Virtual Classes: Successful Classroom Learning from a Distance Part 1
We all know that virtual classes offer some attractive benefits over face-to-face classes. With the COVID-19 crisis, however, delivering virtually rather than physically is more necessity than option and the already known advantages of delivering classes virtually – easier access to a dispersed audience, substantially lower cost, and the ability to record and archive sessions – are almost an afterthought in this unprecedented ‘new normal’ to which we are all adjusting.
But how do you ensure that your online class doesn’t become a poor substitute to classroom training? How can you make it as effective and engaging as its face-to-face counterpart?
Follow our short 3-part series of Tips to Virtual Class Success to make sure your virtual classes become the success they – and you and your learners – deserve.
Part 2: Running Smoothly
Part 3: Tips for Maximizing Impact
Webinars/VILT: Preparing for Virtual Success
1 Design for the Medium
Your design of a virtual class session should benefit from as much design effort as you would give to designing any other form of learning. Developing a virtual class requires at least as much time as developing a stand-up class and your approach should leverage the advantages and resources available through the online medium.
There are some unique course design requirements for an online class. There is a lot going on in a live online classroom; the content focus needs to be clear and tight, and cognitive overload must be avoided.
Keep your focus on a few key points that the learner can absorb and then feel comfortable to engage with in the online discussion, and wherever possible, emphasize active learning and collaboration.
Follow a clear, proven methodology for your design, such as Gilly Salmon’s Five Stage Model (1), which is a structured approach to planning, structuring, and facilitating and guiding online activities. An effective online class calls for well-defined learning outcomes, considered pedagogical design, and astute management of the flow of discussion and learning engagement.
2 Accentuate the Visual
Online learning, whatever its form, calls for compelling visualization of content. Cues that we might rely on in the face-to-face context – body language and tone of voice for instance – are significantly limited in an online context, and so the visuals and the pacing of your delivery become all the more important.
Keep images strong and text limited to avoid overwhelm. Don’t stay too long on the same visual, and, if there are to be pauses in your presentation, let participants know when that is about to happen.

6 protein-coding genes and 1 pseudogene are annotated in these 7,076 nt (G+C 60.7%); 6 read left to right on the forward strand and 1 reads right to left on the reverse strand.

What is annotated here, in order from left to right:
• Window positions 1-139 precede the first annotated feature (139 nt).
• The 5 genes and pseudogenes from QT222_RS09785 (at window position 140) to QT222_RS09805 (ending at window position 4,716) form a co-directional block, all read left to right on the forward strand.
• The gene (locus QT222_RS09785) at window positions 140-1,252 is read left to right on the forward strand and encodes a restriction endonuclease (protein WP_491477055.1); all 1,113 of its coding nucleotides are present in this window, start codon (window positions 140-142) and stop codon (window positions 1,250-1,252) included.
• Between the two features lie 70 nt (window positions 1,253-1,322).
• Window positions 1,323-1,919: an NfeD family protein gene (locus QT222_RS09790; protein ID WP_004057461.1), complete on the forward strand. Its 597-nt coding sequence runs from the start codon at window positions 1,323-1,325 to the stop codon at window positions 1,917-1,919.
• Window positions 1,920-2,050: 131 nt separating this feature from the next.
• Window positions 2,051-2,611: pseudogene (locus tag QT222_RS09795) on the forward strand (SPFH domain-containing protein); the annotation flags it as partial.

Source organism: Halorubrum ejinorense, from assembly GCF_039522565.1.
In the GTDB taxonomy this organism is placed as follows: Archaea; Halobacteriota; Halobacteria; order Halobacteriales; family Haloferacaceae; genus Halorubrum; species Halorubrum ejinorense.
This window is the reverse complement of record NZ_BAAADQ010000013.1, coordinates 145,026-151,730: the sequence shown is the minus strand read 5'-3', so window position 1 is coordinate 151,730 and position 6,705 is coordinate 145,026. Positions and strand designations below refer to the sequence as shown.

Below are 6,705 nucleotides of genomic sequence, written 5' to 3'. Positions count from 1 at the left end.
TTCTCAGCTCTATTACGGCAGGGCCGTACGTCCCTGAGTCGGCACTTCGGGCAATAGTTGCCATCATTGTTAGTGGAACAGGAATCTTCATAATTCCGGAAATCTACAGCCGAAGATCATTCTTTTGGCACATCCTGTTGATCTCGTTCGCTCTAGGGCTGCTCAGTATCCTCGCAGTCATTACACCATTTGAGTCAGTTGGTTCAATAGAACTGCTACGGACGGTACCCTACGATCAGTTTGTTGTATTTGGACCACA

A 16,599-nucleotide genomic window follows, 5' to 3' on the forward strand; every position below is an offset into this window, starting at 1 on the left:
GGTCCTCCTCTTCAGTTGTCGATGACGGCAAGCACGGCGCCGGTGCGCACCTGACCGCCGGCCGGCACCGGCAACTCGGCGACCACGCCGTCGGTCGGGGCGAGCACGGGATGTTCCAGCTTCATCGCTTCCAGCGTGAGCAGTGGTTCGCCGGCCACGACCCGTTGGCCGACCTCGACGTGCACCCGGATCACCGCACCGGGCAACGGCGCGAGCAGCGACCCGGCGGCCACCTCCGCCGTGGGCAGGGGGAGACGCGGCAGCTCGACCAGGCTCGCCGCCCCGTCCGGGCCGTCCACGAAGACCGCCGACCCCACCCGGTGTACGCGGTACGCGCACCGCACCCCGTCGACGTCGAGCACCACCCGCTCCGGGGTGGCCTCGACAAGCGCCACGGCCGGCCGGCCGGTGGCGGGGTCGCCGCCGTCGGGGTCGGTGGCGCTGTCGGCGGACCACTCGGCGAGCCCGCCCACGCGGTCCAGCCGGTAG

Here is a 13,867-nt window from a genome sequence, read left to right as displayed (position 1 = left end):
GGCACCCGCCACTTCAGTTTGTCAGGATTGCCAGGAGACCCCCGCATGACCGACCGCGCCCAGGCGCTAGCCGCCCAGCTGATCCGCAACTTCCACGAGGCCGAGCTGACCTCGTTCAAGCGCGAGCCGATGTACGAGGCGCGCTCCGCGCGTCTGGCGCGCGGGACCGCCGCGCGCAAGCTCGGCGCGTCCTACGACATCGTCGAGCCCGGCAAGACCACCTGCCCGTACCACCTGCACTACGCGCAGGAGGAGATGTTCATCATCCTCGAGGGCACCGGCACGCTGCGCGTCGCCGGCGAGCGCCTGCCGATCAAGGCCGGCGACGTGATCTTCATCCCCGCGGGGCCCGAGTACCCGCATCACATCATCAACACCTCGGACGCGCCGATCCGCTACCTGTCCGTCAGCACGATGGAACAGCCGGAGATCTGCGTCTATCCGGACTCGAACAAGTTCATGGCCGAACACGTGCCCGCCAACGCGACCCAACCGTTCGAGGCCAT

Consider introducing yourself using webcam, or at least with a picture of yourself, rather than just audio, to bring an element of all-important human connection to the virtual classroom.
Less clear, however, is what impact seeing the instructor’s face has on learning outcomes: in one Stanford Learning Analytics study on students watching learning videos, 2/3 expressed a preference to the see the instructor’s face, 1/3 would prefer not to, citing reasons such as avoiding distractions in the learning. Different strategic approaches to using the presenter’s face in one part of the study did not appear to have a significant impact on learning outcomes. It’s a topic of ongoing research: see the Stanford Learning Analytics site, Lytics, for emerging research on this and other aspects of digital class design (2).
3 Build in Participation
Interaction is a critical factor for learner success in virtual classes, and studies have found that both instructional and social interaction are important to learning success.
An online class involves a few fundamental types of interaction – Learner to Content, Learner to Instructor, and Learner to Learner – and enabling these interactions at a high level is an important contributor to learning satisfaction.
Make learner participation a core feature of your virtual class design. Make the most of the interactive features that virtual class technologies provide – polling, chat, group discussion and so on – to make it an active learning experience. We’ll explore this in more detail in our posts on Virtual Classes: Running Smoothly and Virtual Classes: Maximising Impact.
The frequency and quality of the interaction is also significant, as are increasing opportunities for spontaneous interaction. Ideally there should be opportunities to interact every four or five minutes, and, when you pose a question or put up a poll, remind your learners what feature to use to respond and how to access it on their dashboard.